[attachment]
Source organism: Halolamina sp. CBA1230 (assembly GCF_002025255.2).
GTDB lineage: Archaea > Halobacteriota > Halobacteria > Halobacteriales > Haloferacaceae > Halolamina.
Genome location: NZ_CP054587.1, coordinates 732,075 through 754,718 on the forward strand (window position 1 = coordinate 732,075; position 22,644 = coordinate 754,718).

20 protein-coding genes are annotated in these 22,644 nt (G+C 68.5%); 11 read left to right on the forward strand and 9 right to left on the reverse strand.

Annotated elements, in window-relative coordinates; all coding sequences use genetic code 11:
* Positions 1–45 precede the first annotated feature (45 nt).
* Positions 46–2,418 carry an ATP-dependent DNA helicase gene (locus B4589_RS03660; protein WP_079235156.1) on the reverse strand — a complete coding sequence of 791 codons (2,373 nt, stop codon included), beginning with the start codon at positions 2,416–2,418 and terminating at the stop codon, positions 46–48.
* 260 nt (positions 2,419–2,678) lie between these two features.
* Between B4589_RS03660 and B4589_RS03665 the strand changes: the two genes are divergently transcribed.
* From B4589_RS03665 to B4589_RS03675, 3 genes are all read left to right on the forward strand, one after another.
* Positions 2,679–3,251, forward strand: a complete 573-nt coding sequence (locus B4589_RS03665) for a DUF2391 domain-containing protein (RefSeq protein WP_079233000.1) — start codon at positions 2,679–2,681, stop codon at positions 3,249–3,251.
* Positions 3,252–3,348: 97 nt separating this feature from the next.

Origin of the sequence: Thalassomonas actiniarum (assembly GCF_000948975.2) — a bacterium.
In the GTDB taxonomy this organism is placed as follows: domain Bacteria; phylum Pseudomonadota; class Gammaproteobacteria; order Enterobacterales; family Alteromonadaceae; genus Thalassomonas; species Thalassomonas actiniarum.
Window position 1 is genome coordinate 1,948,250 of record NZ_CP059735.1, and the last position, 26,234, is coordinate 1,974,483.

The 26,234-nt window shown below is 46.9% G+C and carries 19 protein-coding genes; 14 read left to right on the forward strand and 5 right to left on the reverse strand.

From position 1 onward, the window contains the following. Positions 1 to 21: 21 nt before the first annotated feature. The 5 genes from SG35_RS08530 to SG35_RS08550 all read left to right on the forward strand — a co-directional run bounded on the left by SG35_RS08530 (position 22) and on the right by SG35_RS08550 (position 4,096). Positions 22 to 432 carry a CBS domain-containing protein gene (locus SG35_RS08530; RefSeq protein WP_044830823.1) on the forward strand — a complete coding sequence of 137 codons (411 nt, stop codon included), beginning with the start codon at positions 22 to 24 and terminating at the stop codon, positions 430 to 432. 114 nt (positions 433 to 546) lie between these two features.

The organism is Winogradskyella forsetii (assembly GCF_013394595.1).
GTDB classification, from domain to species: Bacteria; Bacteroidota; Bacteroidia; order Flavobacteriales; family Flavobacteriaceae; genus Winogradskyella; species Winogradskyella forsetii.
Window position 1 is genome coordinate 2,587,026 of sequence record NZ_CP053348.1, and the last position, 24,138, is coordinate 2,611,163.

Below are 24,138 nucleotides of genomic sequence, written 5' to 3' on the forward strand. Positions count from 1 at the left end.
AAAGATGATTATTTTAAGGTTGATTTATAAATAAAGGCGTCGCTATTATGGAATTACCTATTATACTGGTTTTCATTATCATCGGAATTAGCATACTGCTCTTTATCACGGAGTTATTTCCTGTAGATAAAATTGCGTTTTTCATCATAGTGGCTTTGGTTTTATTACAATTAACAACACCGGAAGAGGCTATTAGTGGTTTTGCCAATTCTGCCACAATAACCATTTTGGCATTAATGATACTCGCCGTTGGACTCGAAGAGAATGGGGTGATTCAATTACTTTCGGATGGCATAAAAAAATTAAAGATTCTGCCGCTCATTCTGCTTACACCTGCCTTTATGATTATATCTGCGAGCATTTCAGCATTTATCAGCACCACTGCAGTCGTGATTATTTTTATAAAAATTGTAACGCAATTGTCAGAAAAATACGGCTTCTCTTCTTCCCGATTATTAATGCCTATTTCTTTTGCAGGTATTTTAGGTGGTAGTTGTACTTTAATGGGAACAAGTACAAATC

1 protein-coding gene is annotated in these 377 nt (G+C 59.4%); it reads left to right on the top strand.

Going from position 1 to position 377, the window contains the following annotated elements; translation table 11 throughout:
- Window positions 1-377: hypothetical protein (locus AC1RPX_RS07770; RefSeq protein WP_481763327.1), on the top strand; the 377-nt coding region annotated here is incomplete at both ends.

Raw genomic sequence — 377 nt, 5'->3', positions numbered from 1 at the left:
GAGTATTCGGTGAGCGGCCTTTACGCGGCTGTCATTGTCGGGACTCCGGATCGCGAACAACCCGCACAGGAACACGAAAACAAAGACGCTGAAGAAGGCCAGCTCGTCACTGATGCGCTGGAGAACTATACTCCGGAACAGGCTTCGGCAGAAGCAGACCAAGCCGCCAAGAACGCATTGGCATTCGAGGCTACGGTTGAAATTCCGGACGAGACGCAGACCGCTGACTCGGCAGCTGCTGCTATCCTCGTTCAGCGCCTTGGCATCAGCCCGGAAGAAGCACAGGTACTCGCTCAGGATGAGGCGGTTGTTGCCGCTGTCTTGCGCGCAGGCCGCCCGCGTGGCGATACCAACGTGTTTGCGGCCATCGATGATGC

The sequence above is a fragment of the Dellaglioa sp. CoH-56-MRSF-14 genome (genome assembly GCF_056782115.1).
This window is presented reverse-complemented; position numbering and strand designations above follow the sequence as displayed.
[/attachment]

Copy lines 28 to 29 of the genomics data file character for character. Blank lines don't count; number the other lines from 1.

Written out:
The sequence above is a fragment of the Dellaglioa sp. CoH-56-MRSF-14 genome (genome assembly GCF_056782115.1).
This window is presented reverse-complemented; position numbering and strand designations above follow the sequence as displayed.